December 30, 2014

Highest Pressures in Northwest History

I am always intrigued by all-time history weather records and it appears we are experiencing one right now:

The highest sea level pressure ever recorded at some northwest stations.  For others it is the highest December sea level pressure on record.

Some folks are complaining about strange sinus pain and headaches, among other maladies.  I know I am feeling a strange tightness in my head.

And the pressure is still rising as I write this!

 Picture courtesy of John Thoreson

So what kind of pressures are we talking about?

At Seattle-Tacoma Airport this morning at 11 AM  the pressure reached 1045.5 hPa (hPa or hectopascals is a unit of pressure).   Another unit of pressure is inches of mercury (often used on TV).   In that unit, the pressure reached 30.87 inches.   Wow.

At the same time, here are some other amazing sea level pressures:

Bellingham                   1046.4 hPa
Whidbey Island  NAS  1046.2
Portland                        1043.9
Pasco and The Dalles   1048.9

Now let's talk about records, and keep in mind that average sea level pressure around here is approximately 1013 hPa.

Seattle's pressure this morning (1045.5 hPa) is THE ALL TIME RECORD FOR ANY DATE.   The old record was 1043.1 hPa set on December 1, 2011.
(The period of record goes back to 1948)

Astoria breached its ALL TIME SEA LEVEL PRESSURE RECORD by climbing to 1042.9 hPa or 30.80 inches.   The old record was 30.74 inches.

Many locations have reached their all-time December records (such as Portland, Yakima, and Walla Walla)

To get some perspective on the pressure distribution, here is the official National Weather Service analysis at 7 AM.  Their analysis shows the highest pressure (1056 hPa)  high in British Columbia.    The highest pressure EVER observed ANYWHERE in the continental U.S. was 1064 hPa on December 24, 1983 at a location in Montana.

To give you an idea of how unusual this pressure is, take a look at the plot of sea level pressure at Seattle Tacoma Airport for the last 12 weeks.  Nothing even close to what is happening now.

Why is the sea level pressure so high?  

We start with a strong ridge along, as illustrated by the forecast upper level (500 hPa, about 18,000 ft) map at 10 AM (see below).   The solid lines are heights (like pressure) and colors are temperature.  You can see a high-amplitude upper-level ridge extending over the northwest.

This kind of pattern is conducive to the movement of cooler air over our region (northeasterly flow).   Cool air is more dense, so that increases the pressure even more.   To show this, here is the 850 hPa (about 5000 ft) heights and temperatures (color shaded).  The purple and blues indicate cool air.

So this pattern got everything right:   high pressure aloft and cool air near the surface...both leading to high sea level pressure.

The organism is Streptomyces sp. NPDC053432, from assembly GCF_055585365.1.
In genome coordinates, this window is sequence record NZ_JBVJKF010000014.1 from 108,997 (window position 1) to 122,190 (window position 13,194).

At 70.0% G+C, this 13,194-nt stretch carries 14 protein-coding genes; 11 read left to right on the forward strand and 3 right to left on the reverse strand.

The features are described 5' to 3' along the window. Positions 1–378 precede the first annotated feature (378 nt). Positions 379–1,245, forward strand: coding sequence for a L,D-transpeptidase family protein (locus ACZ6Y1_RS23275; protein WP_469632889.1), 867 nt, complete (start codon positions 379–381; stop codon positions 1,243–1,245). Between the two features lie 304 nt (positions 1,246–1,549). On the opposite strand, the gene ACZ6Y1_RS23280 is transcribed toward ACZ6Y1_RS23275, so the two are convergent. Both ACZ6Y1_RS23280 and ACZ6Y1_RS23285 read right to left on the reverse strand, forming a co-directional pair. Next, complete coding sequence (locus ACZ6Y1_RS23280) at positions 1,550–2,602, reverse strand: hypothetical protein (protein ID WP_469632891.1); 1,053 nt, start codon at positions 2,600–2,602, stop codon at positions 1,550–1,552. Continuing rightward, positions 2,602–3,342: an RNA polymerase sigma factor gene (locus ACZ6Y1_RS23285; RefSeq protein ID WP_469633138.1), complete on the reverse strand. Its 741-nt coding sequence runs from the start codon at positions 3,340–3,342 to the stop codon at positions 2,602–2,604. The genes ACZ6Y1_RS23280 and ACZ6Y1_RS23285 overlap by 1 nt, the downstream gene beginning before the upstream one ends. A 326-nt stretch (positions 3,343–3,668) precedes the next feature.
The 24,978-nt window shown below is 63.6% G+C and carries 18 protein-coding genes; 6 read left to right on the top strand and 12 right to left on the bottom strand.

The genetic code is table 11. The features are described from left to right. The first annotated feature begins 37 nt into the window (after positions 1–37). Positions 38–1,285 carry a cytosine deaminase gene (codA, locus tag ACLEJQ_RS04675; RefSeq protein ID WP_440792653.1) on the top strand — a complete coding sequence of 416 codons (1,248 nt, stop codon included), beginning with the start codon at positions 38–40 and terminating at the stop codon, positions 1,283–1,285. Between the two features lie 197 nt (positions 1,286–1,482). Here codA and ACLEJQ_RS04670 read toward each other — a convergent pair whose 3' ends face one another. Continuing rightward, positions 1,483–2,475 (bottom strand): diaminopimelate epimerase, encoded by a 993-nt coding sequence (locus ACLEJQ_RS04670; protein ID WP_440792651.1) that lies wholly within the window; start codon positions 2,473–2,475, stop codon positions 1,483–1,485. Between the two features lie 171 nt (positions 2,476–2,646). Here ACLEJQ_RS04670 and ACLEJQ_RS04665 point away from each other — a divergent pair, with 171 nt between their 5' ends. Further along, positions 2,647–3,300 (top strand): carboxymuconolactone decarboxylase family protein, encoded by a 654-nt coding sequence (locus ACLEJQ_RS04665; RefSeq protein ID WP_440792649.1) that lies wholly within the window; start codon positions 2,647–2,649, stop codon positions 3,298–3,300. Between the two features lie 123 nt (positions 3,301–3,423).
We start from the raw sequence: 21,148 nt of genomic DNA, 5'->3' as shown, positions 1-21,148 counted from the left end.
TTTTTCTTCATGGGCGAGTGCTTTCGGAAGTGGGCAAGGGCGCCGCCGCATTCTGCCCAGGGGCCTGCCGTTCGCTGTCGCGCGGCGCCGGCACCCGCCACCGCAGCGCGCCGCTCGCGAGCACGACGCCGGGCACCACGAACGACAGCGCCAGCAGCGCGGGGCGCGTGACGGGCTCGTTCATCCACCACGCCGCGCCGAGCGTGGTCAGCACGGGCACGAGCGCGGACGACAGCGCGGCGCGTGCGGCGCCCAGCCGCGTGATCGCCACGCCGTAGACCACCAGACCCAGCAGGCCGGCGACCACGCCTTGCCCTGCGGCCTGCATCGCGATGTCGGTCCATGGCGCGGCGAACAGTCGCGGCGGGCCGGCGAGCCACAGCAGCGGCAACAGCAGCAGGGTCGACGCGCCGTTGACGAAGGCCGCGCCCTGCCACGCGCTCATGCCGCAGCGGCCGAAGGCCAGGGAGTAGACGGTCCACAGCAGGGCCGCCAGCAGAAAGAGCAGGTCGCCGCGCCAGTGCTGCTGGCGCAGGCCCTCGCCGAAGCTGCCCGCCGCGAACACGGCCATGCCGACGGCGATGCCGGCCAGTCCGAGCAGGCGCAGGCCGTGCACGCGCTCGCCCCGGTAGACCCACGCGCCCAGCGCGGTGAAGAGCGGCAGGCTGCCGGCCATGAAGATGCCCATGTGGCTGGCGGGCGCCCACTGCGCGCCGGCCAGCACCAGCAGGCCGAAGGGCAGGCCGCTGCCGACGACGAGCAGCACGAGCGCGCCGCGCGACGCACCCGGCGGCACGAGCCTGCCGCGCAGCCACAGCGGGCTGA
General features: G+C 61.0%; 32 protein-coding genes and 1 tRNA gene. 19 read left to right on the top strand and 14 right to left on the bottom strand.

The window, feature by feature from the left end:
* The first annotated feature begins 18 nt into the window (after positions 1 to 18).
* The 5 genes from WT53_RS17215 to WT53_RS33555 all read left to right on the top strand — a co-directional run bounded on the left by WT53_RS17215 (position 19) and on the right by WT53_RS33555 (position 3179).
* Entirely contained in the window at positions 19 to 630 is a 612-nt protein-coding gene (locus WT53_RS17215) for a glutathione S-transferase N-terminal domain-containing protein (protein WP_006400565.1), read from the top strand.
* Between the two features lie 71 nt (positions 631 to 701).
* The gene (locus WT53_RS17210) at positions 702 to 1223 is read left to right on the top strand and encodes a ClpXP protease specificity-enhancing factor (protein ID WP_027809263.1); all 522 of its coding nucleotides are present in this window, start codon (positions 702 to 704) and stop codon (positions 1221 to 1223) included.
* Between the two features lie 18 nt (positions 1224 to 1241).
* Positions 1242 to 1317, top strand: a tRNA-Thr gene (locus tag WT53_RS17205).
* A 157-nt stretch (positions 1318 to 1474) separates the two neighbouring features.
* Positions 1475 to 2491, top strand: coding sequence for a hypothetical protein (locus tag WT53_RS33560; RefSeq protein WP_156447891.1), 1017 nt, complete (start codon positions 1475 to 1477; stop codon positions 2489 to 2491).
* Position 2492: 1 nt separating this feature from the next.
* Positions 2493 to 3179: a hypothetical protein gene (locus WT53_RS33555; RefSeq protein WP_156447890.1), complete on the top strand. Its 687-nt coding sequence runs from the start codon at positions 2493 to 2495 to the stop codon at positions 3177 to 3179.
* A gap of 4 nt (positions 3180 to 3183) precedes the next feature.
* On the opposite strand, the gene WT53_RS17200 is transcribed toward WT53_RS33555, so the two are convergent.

For those who are suffering from the high pressure there is a up into the Cascades or up one of our local hills.  Pressure drops about 1 hPa every 8 meters.  Even taking the elevator up the Columbia Center Tower or the Space Needle will help.  But some warning.  Some folks get headaches, sinus pain, and arthritis flair ups when pressure drops rapidly!

December 28, 2014

A Dramatic Double Convergence Zone

Western Washington residents are quite familiar with the Puget Sound convergence zone, a band of clouds and precipitation that forms east of the Olympics during westerly to northwesterly flow.   But there can be other convergence zones downstream of regional terrain barriers, such as the mountains of Vancouver Island.  

This morning, conditions produced TWO convergence zones at the the same time, one extending southeast of the Olympics, the other Vancouver Island.   Pretty dramatic stuff.  Here are two radar images to illustrate (thanks to Andrew MacMillen for pointing this out).

First, a regional view from the Camano Island radar at 4:44 AM.  Two bands are clearly evident.

And a close up view at 4:53 AM with terrain. Amazing image.  The northern line forms downstream of Vancouver Island, with precipitation become quite intense from Port Townsend to Lynnwood.  The second line, downstream of the Olympics, is weaker and reaches across Seattle.  

As with many convergence zones, precipitation extends into the western slopes of the Cascades.  In fact, Steven's Pass ski area got a piece of this, with their base snow increasing to nearly 40 inches (FINALLY!).  I hear their upper lot is already full.

Convergence zone precipitation is enhanced when air is unstable at low levels, often when cold air passes over the relatively warm water of the Pacific.  The convergence zones have dissipated now, but the 10 AM visible satellite picture shows the instability clouds off the coast--you can even see their NW-SE orientation, which is parallel to the low-level wind.

A radiosonde sounding on the Washington coast at Quillayute shows the strong northwesterly winds that approached the coast during the double convergence zone (height in pressure is on the y axis, with 500 about 18,000 ft.).  This plot also shows temperature (read) and dew point (blue dashed) with height.   A moist lower layer near the ocean (temp and dew point are nearly the same) and dry air aloft.

Strong northwesterly flow tends is favorable for producing a convergence zone extending downstream of Vancouver Island, since the island is oriented this way.  The more circular Olympic mountains allows convergence zones from a greater variety of directions.

And forget about convergence zone or any other precipitation the next few days, as a ridge of high pressure builds over Washington.  Enjoy the sun.    A special New Year's gift for us.

December 25, 2014

Is Numerical Weather Prediction One of Mankind's Greatest Achievements?